In the first place, competitive bidding was not a frequently used method of obtaining licenses for films. Richard Rosenfeld, testifying on behalf of the Evergreen, admitted that, between January 1, 1981, and July 2, 1982, 93 pictures were licensed by negotiations and only 3 by competitive bidding. Transcript at 948-50 (Jan. 10, 1985). There is considerable evidence that the plaintiffs expressed their interest in securing films through telephone conversations, requests, inquiries, offers and demands for particular pictures. The fact that they did not on occasion offer specific terms for a picture is not adequate ground in the present context for concluding that their demands or requests were legally insufficient. There is evidence in the record that terms were routinely set by the distributors and accepted by the exhibitors. See, e.g., Transcript at 1447-49 (Jan. 16, 1985) (testimony of B. Stein).

In any event, demands become unnecessary when it is clear they will not be favorably received. The Evergreen's policy of requiring clearance over the Chicago Ridge was so well known and so unalterable that any special efforts of the Chicago Ridge to obtain simultaneous runs would have been futile, and the adequacy of demand must be viewed in that context. Transcript at 832-33 (Jan. 9, 1985) (Rosenfeld testimony).

The district court found:

At the request of M&R, each of the distributor defendants agreed with M&R that the Evergreen would receive exclusive first-run exhibition for any picture licensed to be shown at the Evergreen in advance of any run at Chicago Ridge. Evergreen would receive clearance over Chicago Ridge with respect to films played at the Evergreen.

1987 Opinion at 6-7. These policies and practices were well-known to all concerned and the formality of the Chicago Ridge's demands or bids for day and date licensing cannot be a decisive issue in light of the futility of the requests. This conclusion is consistent with the general rule that a rigid demand requirement is not appropriate in antitrust cases. See Out Front Prods., Inc. v. Magid, 748 F.2d 166, 169-71 (3d Cir. 1984).


It is not appropriate for us to attempt to resolve the other interesting substantive issues presented by this case, given the action's present incomplete posture. Both parties seem, for the most part, to have accepted the "substantial competition" test of United States v. Paramount Pictures, Inc., 334 U.S. 131, 92 L. Ed. 1260, 68 S. Ct. 915 (1948), as the appropriate legal framework to be applied here, although plaintiffs also persist with their conspiracy theory even though it adds little to the lack of substantial competition claim. It is indeed true that Paramount Pictures is the last word from the Supreme Court directly addressing the antitrust rmifications of clearances in the distribution and exhibition of motion pictures. However, a lot of water has passed under the bridge since 1948. The defendants suggest the availability of a more general mode of analysis based on less dusty Supreme Court and Seventh Circuit authority. Thus, the defendants argue:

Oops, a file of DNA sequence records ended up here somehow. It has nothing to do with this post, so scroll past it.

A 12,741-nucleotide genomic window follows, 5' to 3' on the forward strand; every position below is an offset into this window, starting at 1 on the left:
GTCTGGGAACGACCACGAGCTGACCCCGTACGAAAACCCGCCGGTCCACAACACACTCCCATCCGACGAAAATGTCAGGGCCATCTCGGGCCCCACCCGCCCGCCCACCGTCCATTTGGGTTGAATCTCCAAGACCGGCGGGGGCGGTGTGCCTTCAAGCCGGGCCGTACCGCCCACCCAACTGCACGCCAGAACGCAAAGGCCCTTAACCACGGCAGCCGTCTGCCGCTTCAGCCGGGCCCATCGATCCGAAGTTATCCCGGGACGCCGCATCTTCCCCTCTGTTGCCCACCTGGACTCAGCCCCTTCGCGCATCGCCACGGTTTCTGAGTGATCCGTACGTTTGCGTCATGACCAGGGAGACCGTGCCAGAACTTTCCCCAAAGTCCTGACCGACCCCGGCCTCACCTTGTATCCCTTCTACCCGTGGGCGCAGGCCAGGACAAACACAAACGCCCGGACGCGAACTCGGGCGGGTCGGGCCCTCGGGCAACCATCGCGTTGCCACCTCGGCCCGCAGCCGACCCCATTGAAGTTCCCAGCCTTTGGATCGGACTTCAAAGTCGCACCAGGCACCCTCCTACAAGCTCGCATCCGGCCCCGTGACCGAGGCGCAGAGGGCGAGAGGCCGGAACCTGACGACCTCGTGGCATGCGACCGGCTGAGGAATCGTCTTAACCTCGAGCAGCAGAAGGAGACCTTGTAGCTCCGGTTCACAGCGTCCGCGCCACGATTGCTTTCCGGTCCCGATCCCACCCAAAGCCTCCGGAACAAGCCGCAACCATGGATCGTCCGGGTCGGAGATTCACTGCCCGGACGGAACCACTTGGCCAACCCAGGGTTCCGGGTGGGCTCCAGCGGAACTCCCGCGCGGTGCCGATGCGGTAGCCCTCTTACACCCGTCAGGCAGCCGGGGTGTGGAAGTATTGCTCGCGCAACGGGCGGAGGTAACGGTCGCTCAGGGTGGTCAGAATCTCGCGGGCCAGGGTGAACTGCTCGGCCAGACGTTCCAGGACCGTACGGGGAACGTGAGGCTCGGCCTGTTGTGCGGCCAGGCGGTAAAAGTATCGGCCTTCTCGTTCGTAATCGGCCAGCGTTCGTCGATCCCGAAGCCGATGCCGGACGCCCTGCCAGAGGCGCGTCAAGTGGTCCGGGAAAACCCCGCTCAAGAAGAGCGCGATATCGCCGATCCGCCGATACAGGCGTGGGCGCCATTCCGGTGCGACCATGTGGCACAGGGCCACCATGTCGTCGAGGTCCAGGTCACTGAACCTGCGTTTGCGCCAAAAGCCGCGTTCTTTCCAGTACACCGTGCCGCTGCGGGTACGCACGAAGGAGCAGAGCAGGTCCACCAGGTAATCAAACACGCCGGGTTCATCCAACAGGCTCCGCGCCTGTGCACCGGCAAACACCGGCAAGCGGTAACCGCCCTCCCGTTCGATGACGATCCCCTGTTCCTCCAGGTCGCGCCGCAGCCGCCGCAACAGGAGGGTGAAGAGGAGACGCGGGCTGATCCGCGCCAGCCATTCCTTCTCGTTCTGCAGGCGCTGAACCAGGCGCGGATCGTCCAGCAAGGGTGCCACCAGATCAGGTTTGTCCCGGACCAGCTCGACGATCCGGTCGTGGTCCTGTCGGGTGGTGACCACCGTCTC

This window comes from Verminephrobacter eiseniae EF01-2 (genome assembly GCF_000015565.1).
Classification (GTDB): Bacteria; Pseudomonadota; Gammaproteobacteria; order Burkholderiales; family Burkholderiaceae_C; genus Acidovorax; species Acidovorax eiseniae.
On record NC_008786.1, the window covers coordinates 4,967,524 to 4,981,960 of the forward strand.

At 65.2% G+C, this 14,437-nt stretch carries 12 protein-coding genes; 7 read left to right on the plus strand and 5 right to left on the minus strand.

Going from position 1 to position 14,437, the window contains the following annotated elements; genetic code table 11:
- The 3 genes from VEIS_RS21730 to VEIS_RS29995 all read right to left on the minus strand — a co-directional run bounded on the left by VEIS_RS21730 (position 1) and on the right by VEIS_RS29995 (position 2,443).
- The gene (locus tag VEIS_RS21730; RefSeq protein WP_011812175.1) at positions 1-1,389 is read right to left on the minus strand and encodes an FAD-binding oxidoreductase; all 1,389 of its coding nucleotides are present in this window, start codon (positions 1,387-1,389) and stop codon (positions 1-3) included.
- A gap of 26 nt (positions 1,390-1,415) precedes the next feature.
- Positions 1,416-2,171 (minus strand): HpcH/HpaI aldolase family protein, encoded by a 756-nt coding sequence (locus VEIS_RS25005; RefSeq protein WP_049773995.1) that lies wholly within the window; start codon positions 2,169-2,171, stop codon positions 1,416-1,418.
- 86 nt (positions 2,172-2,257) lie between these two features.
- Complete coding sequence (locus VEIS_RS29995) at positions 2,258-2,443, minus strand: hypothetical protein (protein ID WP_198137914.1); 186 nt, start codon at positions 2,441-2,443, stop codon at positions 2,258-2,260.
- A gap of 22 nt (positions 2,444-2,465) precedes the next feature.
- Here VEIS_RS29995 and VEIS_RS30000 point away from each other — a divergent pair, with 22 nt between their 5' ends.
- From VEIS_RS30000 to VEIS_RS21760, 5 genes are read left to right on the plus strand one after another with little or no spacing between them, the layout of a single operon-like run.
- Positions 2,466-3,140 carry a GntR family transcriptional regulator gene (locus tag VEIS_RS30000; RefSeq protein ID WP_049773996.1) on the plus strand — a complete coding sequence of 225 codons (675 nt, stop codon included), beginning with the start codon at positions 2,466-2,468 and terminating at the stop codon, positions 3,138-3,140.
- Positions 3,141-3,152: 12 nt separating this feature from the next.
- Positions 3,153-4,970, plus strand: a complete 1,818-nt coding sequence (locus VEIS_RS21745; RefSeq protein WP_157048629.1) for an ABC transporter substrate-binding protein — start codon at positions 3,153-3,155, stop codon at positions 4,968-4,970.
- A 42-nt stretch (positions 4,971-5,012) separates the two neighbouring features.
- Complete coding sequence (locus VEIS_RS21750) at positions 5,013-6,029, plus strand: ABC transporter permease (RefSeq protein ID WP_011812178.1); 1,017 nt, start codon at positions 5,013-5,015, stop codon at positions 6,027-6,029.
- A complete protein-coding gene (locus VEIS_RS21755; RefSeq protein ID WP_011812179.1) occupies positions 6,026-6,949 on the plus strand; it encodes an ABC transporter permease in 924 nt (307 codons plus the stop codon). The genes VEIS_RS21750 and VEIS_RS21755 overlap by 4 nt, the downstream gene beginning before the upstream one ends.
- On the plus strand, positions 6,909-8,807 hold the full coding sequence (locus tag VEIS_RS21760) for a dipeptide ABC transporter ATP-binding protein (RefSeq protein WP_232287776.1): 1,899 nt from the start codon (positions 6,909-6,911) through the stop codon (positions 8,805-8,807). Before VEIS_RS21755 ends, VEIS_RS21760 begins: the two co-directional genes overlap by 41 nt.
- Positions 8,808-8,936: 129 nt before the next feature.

Also plaintiffs have not alleged or shown that defendants' conduct has had an adverse impact on competition generally and the proof is its opposite. The exhibition of different films at the Evergreen and Chicago Ridge promotes interbrand competition, with the product of different distributors competing for the consumer's attention and the consequent license fees resulting from admission receipts. Continental T.V., Inc. v. G.T.E. Sylvania, Inc., 433 U.S. 36, 54-55, 53 L. Ed. 2d 568, 97 S. Ct. 2549 (1977); Valley Liquors, Inc. v. Renfield, 678 F.2d 742, 745 (7th Cir. 1982), later proceeding, 822 F.2d 656, 666 (7th Cir. 1987). It [the exhibition of different films at the two theatres] preserves alternative retail outlets for different producer-distributors and for potential additional producers, instead of foreclosing these retail outlets to additional competitive films by requiring all theaters to exhibit the same film simultaneously as plaintiffs demand.

It is also apparent that here consumer welfare was benefited because the consumer had a choice of viewing different films at each of the theatres instead of having his choice limited by the simultaneous exhibition of the same film.

Distributor Defendants' Brief at 48; see also Ralph C. Wilson Indus., Inc. v. Chronicle Broadcasting Co., 794 F.2d 1359, 1364, 1367 (9th Cir. 1986).

Under this approach, according to the defendants, plaintiffs would have to (1) define the relevant market and (2) show that any distributor or exhibitor had such a dominant share of that market that it had the power to control prices. Since there has been no showing that analysis under the rule of Paramount Pictures and under G.T.E. Sylvania and its progeny would reach different results, we think it is inappropriate at this time to attempt to reconcile in the abstract these two threads of antitrust analysis. In theory, G.T.E. Sylvania might place more demands on the plaintiffs. But that is not certain and the new record generated on remand may provide a better basis for addressing this question than the present one.

The judgment is reversed and remanded for a new trial or for other proceedings not inconsistent with this opinion. Circuit Rule 36 shall apply on remand.



Reversed and Remanded.